How to prepare for high level tournaments
23.09.2010 | 17:15
Most duelists only get around 3 chances per year to compete in a high level tournament like a National Championship or a Yu-Gi-Oh! Championship Series. It’s always a unique and fun experience to play in a big tournament; you can trade your cards with other players to complete your collection, learn from some of the best Duelists in the world and make new friends. However, there’s nothing like advancing to day 2 of an event like the YCS and become known as one of the few elite players! To reach this goal, you should always come prepared. This is how you do it.
As we all know, the best things come in threes. Incidentally, the first stop of the YCS in Europe marks the third chance for most participants to try their luck in a bigger tournament this year (after their respective National Championships and the World Championship Qualifier in Birmingham). I was lucky enough to talk to some accomplished players prior to the event. I summed up their advice and added some bits of my own:
#1: Know how to get to the location
Some dreams have been crushed before the first round even started. Not knowing the exact details of the location and as a result not making it in time to the tournament is an error that can easily be avoided. Simply check out our FAQ’s for the YCS Bochum and write down all those important details. If you’re making your way to Bochum by car, check out Google Maps or a similar map service. Just enter “Ruhrcongress Bochum” as your destination and you are all set.
If you’re traveling by train, use the website of the VRR, the public transport service provider in Bochum, to learn how to make your way from the main train station (Hauptbahnhof) to the event venue (RuhrCongress).
#2: Get familiar with the metagame
Knowing how the most popular decks work is key to success. It‘s way easier to stop your opponent from succeeding with his strategy if you actually know what he’s trying to pull off. We will provide you with some more insights about the metagame in a later article and tell you about the conclusions you can draw from the YCS Toronto, so be sure to check back to our site and read his article.
#3: Know your deck
It doesn’t matter how well you know your opponent’s deck if you can’t master your own. Know your options so you can decide when it’s worth taking a risk and when you should play it safe and wait for one of those key cards to show up. Additionally, you should memorize the contents of your Side Deck so you don’t have trouble returning your deck to its original state prior to the start of a new round. Otherwise, you’ll receive penalties that will make it a lot harder for you to overcome your opponent.
#4: Be familiar with the rules
If you have to call a judge everytime you’re uncertain about a card interaction, you’ll give away information and make it easy for your opponent to draw conclusions what you’re holding back. It’s also less likely that you’ll lose to a card your opponent used unknowingly in the wrong way. I’ve seen players returning their Stardust Dragon to the field during an End Phase after they fell victim to a Bottomless Trap Hole, because they didn’t memorize the effect correctly and their opponent didn’t even stop them. Which brings us to our next tip:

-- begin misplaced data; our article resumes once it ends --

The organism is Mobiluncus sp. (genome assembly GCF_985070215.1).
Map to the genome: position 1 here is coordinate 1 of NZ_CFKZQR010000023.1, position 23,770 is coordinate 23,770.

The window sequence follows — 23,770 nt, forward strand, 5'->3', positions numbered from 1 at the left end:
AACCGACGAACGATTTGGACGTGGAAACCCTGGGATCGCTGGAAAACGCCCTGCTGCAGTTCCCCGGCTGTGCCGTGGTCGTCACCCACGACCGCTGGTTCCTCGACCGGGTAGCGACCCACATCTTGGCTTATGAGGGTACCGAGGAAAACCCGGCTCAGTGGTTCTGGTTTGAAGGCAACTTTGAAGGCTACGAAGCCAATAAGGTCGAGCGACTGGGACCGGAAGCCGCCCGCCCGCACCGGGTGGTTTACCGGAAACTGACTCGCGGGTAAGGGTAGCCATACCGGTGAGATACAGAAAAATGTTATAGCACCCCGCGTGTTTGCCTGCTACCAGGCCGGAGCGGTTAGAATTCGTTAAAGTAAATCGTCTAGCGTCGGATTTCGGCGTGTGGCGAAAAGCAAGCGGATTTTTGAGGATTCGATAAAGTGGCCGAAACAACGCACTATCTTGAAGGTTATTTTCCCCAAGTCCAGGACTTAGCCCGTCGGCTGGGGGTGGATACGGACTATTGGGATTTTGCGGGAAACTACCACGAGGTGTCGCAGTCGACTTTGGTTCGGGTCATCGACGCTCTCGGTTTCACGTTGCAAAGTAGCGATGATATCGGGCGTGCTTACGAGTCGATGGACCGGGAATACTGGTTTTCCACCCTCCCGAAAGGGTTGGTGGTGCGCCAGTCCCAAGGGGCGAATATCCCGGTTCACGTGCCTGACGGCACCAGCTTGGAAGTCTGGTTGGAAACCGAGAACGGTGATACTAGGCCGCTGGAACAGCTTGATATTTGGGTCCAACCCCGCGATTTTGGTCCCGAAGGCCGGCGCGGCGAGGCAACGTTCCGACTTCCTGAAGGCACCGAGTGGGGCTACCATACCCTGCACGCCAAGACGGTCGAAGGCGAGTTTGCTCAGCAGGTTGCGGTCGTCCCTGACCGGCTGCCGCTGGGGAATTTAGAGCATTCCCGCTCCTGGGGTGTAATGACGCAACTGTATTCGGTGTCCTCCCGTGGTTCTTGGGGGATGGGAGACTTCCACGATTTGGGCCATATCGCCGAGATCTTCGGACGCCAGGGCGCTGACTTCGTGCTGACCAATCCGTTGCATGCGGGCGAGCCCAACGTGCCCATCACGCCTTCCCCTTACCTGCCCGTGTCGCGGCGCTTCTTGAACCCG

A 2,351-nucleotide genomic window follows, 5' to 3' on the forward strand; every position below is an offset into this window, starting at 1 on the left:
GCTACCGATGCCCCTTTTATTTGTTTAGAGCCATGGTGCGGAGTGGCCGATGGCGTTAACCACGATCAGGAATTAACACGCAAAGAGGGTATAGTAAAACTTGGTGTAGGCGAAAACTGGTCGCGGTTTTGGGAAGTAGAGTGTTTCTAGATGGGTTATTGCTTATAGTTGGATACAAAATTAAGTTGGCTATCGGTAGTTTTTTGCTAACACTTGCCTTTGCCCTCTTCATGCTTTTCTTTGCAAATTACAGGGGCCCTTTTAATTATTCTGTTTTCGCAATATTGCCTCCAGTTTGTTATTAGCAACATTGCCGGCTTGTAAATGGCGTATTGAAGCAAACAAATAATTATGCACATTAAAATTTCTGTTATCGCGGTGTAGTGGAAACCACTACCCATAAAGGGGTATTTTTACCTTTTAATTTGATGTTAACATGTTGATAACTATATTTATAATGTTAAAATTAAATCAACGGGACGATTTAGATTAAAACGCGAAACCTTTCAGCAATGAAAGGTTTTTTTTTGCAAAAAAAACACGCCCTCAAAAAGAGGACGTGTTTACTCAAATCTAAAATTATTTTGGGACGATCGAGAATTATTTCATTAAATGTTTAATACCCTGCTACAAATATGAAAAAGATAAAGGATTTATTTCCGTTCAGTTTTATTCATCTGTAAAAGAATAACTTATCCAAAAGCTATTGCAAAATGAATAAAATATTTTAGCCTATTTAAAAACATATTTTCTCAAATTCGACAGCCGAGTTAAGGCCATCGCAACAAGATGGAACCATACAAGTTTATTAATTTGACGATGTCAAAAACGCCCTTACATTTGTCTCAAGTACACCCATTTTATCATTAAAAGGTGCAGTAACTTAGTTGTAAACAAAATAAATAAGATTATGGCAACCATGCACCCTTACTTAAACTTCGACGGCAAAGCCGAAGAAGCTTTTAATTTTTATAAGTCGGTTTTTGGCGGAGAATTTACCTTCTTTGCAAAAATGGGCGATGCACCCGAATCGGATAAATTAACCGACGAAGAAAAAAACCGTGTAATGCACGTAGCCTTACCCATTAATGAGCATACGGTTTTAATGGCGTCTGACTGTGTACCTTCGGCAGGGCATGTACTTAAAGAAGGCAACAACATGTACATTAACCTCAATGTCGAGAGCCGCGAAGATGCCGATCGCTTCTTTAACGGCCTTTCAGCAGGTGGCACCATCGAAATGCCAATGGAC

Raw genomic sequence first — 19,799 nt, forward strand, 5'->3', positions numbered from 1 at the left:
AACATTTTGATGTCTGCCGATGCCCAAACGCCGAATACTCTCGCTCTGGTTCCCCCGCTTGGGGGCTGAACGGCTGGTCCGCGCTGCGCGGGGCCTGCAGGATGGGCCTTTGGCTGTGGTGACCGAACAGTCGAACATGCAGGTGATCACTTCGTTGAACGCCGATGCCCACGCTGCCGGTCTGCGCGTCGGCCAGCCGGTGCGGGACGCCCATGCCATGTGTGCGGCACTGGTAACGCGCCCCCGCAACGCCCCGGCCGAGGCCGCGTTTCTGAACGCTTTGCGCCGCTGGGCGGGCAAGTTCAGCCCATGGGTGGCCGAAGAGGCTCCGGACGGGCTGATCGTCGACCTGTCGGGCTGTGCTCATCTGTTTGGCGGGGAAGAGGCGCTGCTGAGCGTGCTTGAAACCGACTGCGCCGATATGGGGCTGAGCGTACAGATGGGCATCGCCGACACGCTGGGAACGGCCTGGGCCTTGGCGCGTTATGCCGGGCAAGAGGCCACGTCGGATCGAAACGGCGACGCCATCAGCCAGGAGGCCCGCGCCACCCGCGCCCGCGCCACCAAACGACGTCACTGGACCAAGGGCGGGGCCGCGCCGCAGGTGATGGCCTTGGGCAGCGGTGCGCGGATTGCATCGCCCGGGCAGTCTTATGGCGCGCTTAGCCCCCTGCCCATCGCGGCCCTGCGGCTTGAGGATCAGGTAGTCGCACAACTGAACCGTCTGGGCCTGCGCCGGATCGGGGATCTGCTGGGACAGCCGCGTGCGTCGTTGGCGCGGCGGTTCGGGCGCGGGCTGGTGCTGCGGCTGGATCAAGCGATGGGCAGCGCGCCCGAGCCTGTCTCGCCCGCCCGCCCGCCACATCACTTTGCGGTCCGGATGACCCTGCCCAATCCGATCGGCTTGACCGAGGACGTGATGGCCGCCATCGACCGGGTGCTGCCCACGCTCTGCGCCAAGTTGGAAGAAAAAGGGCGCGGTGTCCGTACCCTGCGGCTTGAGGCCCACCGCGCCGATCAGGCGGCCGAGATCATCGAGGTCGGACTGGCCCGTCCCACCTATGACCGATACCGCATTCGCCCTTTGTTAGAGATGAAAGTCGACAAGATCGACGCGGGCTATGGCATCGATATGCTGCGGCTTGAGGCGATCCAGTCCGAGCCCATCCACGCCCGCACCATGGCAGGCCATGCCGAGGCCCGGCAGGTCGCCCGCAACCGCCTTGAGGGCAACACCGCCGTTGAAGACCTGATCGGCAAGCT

While you’re playing, make sure your mind isn’t occupied with other things while you play. If you have trouble focusing during later rounds of the tournament, make sure you got enough water to drink and maybe a snack or two with you so you can access those Emergency Provisions and keep your edge.
#6: Bring the right equipment
Most players prefer to use a backpack to carry their belongings. It provides enough space for water and some food (you will be able to buy food in the event venue but sometime you don’t have enough time between rounds to stand in line, so better bring along something as well) as well as trade binders and sleeves. Make sure you got some spare sleeves with you in case some tear or show markings after you shuffled them too often.
#7: Every new round provides a new chance
Rumor has it that Lazaro Bellido lost his round 1 match, only to start a huge undefeated streak to become the winner of YCS Toronto! Learn from him and don’t give up after you’ve lost a match. Make sure you learn from your mistakes, don’t repeat them and leave the defeat behind you. Make sure to properly shuffle your deck before a new round starts so you’re not drawing into a hand full of monsters and do the same with your opponent’s deck.
Alright, those are the most important things to keep in mind. There’s still more if you want to make it to table 1 and day 2, like keeping your cool during a feature match. However, we need to save some of those secrets for future articles. We’ll just try and calm you down if that happens. We’re looking forward to seeing you in Bochum!